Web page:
mount-hood-sidecountry-map

There is plenty of good terrain out of bounds between Palmer and Govy.

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The Lower Region

The lower region consists of the three historic trails all of which end up in Government Camp, so you need to have transportation back to Timberline.

The Blossom Trail

Blossom Trail is perhaps the oldest of Mount Hood's historic ski trails, dating to 1888 or earlier. It started at the old Timberline cabin and then meandered through the forest down to Government Camp, ending at what is today known as Meldrum Street, which is the same place where the Glade Tail ends.  A large part of the Blossom trail is located in the trees between the Glade and Alpine trails, but lower down the Blossom and Glade trails get closer and closer and merge in places.

On a 1941 Forest Service map of Mt. Hood, the Blossom trail was marked "For expert skiers only.”   The oldest trail markers on this trail were triangular and relatively small (less than a foot wide).  Over the years, these markers have largely disappeared (only a very few remain), and the trail was almost forgotten.

Interestingly, the name survived better than the trail.  The slow two-seater chairlift that preceded the Stormin' Norman Express was called the Blossom chairlift.  The trail today known as the Paintbrush trail was called the Blossom trail.  And the street in Government Camp where this trail finally ends up is still called the Blossom Trail Road.

Around 2008 - 2010, Mike Cullen (a Timberline Ski Host) and his wife Holly (daughter of famous ski patroller Corky Kosko) spent a couple of summers reviving the Blossom trail.   They carried a ladder all along the trail in the summer, climbed up about 15 - 20 feet (to make sure the signs would be above the snow level), and placed small metal violet-colored rectangular signs with the letter B cut out of the metal.

Since 2010, Mike Cullen has led people down this trail, and there are several people who have continued skiing this trail every chance they get. Here is a group of us enjoying the Blossom Trail during a recent excursion:

 

The Glade Trail

Glade Trail is the most famous trail connecting Timberline and Government Camp.  It was built by the US Forest Service in 1937 as part of the Timberline Lodge ski complex. The trail is marked with large orange signs with the letter G for "Glade". It starts at the top of the Jeff Flood express and stretches diagonally down in a straight line, crosses the Kruser trail (going out of bounds there) and continues toward Government Camp, emerging onto Blossom Trail Road, which then turns into Meldrum Road, between Huckleberry Inn and Cascade Lodge, and right next to the General Store.  This is the easiest of the 3 trails.

In an effort to continue the old tradition of Trail skiing, the Mt. Hood Museum in Government Camp organizes an annual "Ski the Glade Trail Day" the first Saturday in March.  That is the only day of the year when the glade trail is groomed and ski patrollers are present to provide assistance if needed.  Shuttle buses are also provided between Government Camp and Timberline, so everyone who signs up for the event can ski the Glade Trail multiple times.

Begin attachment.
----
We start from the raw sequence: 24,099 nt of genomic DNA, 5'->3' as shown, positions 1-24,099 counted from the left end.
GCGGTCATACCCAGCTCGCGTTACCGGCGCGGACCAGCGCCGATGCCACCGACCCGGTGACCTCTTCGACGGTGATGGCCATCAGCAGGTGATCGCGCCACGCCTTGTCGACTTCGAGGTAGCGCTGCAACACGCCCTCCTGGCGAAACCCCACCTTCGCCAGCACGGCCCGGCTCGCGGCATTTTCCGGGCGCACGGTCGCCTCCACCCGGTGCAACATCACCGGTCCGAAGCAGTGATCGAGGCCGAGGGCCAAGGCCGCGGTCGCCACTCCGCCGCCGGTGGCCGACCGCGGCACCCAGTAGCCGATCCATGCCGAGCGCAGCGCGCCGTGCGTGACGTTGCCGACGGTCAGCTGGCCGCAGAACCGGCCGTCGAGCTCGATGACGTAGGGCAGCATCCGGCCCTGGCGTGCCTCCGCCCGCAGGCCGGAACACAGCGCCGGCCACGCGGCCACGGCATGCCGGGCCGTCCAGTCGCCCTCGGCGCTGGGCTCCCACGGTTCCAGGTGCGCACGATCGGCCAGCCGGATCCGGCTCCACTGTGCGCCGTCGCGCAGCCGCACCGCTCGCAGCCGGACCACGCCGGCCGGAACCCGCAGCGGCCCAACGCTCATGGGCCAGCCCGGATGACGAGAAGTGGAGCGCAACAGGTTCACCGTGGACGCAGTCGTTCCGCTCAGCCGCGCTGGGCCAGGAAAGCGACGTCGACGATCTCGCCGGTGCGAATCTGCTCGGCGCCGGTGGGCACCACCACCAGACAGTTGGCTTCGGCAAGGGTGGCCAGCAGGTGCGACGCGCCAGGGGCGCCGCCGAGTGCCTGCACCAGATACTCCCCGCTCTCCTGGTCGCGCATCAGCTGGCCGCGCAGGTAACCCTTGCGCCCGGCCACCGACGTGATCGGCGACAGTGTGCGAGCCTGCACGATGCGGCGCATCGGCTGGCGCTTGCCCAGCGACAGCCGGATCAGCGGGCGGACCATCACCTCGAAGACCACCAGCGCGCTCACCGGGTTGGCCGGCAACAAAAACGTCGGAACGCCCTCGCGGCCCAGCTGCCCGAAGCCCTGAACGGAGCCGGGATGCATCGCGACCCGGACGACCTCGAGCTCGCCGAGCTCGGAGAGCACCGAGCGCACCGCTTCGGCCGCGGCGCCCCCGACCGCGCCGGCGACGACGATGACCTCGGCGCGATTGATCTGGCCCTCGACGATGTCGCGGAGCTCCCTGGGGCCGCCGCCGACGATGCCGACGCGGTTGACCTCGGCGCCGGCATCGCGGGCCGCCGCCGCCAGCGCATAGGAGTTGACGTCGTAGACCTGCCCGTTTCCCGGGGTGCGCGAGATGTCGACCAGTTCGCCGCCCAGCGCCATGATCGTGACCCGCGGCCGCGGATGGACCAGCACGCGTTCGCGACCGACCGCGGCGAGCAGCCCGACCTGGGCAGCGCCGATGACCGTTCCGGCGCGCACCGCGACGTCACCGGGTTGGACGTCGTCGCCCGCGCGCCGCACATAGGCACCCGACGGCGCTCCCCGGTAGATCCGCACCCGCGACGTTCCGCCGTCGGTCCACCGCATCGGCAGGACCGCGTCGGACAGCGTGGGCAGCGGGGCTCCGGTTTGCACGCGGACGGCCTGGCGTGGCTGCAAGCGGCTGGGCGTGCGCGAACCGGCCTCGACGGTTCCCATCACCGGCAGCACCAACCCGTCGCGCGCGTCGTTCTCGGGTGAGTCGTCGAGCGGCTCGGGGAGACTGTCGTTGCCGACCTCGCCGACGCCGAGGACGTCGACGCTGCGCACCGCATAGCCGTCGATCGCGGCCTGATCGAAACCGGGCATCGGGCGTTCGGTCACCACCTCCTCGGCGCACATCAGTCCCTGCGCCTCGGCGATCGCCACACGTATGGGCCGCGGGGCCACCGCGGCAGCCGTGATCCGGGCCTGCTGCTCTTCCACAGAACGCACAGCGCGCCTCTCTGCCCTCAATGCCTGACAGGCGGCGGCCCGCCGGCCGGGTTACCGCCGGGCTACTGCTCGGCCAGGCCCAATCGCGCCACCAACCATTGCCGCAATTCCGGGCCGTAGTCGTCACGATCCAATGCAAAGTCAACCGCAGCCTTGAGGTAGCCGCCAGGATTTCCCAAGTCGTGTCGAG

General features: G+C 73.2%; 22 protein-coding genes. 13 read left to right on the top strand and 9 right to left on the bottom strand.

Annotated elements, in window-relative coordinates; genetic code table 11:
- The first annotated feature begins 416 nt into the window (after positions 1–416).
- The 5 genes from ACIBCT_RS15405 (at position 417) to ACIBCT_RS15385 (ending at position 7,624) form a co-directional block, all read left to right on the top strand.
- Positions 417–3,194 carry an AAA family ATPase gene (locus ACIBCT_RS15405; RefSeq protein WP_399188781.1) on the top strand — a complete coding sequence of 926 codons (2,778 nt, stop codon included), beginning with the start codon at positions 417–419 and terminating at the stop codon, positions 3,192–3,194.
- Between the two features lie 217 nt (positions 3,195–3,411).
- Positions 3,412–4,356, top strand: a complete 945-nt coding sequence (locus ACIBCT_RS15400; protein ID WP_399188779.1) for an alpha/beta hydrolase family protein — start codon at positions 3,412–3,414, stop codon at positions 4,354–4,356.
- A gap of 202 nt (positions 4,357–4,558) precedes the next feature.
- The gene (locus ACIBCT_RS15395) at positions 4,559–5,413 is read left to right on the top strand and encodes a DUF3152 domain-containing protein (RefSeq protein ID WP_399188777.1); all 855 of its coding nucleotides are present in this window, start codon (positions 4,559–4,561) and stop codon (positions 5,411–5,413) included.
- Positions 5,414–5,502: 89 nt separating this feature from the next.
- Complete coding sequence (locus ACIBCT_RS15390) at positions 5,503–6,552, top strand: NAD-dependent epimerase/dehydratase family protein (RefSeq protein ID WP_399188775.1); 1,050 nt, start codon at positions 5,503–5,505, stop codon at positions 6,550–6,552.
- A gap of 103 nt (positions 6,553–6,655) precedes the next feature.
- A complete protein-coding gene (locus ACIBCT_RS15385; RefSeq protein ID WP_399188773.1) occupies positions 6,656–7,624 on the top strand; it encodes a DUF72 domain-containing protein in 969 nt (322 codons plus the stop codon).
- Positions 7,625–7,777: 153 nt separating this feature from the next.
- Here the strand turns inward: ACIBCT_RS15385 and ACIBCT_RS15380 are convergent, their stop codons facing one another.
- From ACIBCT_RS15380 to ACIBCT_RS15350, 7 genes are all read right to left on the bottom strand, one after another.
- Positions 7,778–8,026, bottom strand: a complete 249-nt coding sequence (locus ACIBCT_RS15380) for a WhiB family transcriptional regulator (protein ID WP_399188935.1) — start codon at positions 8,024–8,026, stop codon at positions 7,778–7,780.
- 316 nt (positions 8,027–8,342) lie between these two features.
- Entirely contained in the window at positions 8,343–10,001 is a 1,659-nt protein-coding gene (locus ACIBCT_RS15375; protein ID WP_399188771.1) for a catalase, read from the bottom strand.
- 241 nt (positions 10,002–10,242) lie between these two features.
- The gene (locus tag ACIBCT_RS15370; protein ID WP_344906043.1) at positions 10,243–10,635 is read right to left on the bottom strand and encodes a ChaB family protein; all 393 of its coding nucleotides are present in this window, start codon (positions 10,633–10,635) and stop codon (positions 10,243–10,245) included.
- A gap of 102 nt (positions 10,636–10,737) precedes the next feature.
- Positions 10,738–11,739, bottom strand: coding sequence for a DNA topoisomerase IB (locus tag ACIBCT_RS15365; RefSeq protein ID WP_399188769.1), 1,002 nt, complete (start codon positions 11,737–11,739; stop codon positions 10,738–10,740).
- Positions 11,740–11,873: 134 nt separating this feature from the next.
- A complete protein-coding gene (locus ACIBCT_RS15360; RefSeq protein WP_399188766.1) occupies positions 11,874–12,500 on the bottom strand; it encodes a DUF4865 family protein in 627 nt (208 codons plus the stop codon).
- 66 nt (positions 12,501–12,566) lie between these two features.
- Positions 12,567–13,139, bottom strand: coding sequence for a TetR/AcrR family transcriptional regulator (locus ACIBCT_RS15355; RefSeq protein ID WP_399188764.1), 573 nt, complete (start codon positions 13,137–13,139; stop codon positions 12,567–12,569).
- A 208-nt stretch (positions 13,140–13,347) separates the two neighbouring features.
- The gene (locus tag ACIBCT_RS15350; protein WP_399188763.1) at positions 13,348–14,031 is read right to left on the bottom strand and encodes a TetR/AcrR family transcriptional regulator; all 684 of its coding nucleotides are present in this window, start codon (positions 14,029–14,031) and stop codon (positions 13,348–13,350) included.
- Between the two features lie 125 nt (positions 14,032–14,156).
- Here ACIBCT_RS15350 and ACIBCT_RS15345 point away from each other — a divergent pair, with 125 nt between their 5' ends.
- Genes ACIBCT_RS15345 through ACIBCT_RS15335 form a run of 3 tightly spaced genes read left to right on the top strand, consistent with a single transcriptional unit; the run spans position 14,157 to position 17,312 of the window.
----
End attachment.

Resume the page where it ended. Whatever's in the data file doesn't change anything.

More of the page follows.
Also, there is nothing to stop more adventurous and advanced skiers from trying the Blossom trail on this same day, keeping in mind that the Blossom trail is never groomed and is not patrolled.

The Alpine Trail

Alpine Trail starts at Timberline Lodge.  Start by heading diagonally down and westward on the Thunder trail, and when the Thunder trail turns left, exit it on the right side and continue in the same direction.  At the point where you leave the Thunder trail, you will notice the first official sign marking the trail as the Alpine trail.

Follow the trail to the bottom of the Stormin' Norman lift.  Before Timberline expanded its terrain with the addition of the Jeff Flood Express, the bottom of the Stormin' Norman lift was the end of the ski area.  Locals would duck  under the rope here at the end of the day in order to ski the Alpine Trail all the way home to Government Camp.

Today, there is no rope, and you can ski on a groomed trail down to the Kruser trail.  As soon as you merge with the Kruser trail, look for an exit on the right side of the trail.  You'll find one of the official gates, warning you that you are now leaving the ski area.  From here, simply follow the wide open trail on ungroomed snow all the way down to the Summit ski area on the upper end of Government Camp.  Along the way, you might see large orange signs with the letter A for "Alpine" showing you the way.

The Alpine trail is more interesting and more challenging than the Glade Trail.  It offers some good riding until you get close to the level of the Summit Ski area.  At that point, there is a long flat area, maybe about a quarter of a mile, where you will barely crawl along and perhaps need a push every now and then, until you emerge onto the Summit ski area, where you can ski down on an easy intermediate groomed run.

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